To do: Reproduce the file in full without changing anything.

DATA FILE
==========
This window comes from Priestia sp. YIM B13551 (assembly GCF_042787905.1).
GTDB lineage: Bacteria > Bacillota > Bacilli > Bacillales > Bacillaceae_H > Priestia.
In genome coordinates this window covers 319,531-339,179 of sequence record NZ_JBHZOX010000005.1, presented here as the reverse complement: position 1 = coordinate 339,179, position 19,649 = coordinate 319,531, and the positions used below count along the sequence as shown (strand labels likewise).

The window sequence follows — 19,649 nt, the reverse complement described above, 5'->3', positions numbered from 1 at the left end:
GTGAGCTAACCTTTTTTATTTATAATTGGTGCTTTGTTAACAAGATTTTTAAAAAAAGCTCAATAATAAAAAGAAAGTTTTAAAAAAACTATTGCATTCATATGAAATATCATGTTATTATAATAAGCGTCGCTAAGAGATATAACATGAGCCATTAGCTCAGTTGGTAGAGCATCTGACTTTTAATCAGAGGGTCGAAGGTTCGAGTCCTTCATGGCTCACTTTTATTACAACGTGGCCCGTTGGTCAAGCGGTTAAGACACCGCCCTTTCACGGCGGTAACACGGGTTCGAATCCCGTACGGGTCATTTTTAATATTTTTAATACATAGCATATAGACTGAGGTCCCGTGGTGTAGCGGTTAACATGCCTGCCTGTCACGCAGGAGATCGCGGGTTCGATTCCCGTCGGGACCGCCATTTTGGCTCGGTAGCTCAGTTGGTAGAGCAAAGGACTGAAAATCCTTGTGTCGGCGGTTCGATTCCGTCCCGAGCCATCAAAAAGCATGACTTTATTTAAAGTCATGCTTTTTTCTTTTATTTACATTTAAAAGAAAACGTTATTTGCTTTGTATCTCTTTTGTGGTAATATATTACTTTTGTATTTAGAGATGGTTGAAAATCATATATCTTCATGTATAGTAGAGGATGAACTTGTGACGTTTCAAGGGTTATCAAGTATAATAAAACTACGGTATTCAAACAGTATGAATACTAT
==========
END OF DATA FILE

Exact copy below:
This window comes from Priestia sp. YIM B13551 (assembly GCF_042787905.1).
GTDB lineage: Bacteria > Bacillota > Bacilli > Bacillales > Bacillaceae_H > Priestia.
In genome coordinates this window covers 319,531-339,179 of sequence record NZ_JBHZOX010000005.1, presented here as the reverse complement: position 1 = coordinate 339,179, position 19,649 = coordinate 319,531, and the positions used below count along the sequence as shown (strand labels likewise).

The window sequence follows — 19,649 nt, the reverse complement described above, 5'->3', positions numbered from 1 at the left end:
GTGAGCTAACCTTTTTTATTTATAATTGGTGCTTTGTTAACAAGATTTTTAAAAAAAGCTCAATAATAAAAAGAAAGTTTTAAAAAAACTATTGCATTCATATGAAATATCATGTTATTATAATAAGCGTCGCTAAGAGATATAACATGAGCCATTAGCTCAGTTGGTAGAGCATCTGACTTTTAATCAGAGGGTCGAAGGTTCGAGTCCTTCATGGCTCACTTTTATTACAACGTGGCCCGTTGGTCAAGCGGTTAAGACACCGCCCTTTCACGGCGGTAACACGGGTTCGAATCCCGTACGGGTCATTTTTAATATTTTTAATACATAGCATATAGACTGAGGTCCCGTGGTGTAGCGGTTAACATGCCTGCCTGTCACGCAGGAGATCGCGGGTTCGATTCCCGTCGGGACCGCCATTTTGGCTCGGTAGCTCAGTTGGTAGAGCAAAGGACTGAAAATCCTTGTGTCGGCGGTTCGATTCCGTCCCGAGCCATCAAAAAGCATGACTTTATTTAAAGTCATGCTTTTTTCTTTTATTTACATTTAAAAGAAAACGTTATTTGCTTTGTATCTCTTTTGTGGTAATATATTACTTTTGTATTTAGAGATGGTTGAAAATCATATATCTTCATGTATAGTAGAGGATGAACTTGTGACGTTTCAAGGGTTATCAAGTATAATAAAACTACGGTATTCAAACAGTATGAATACTAT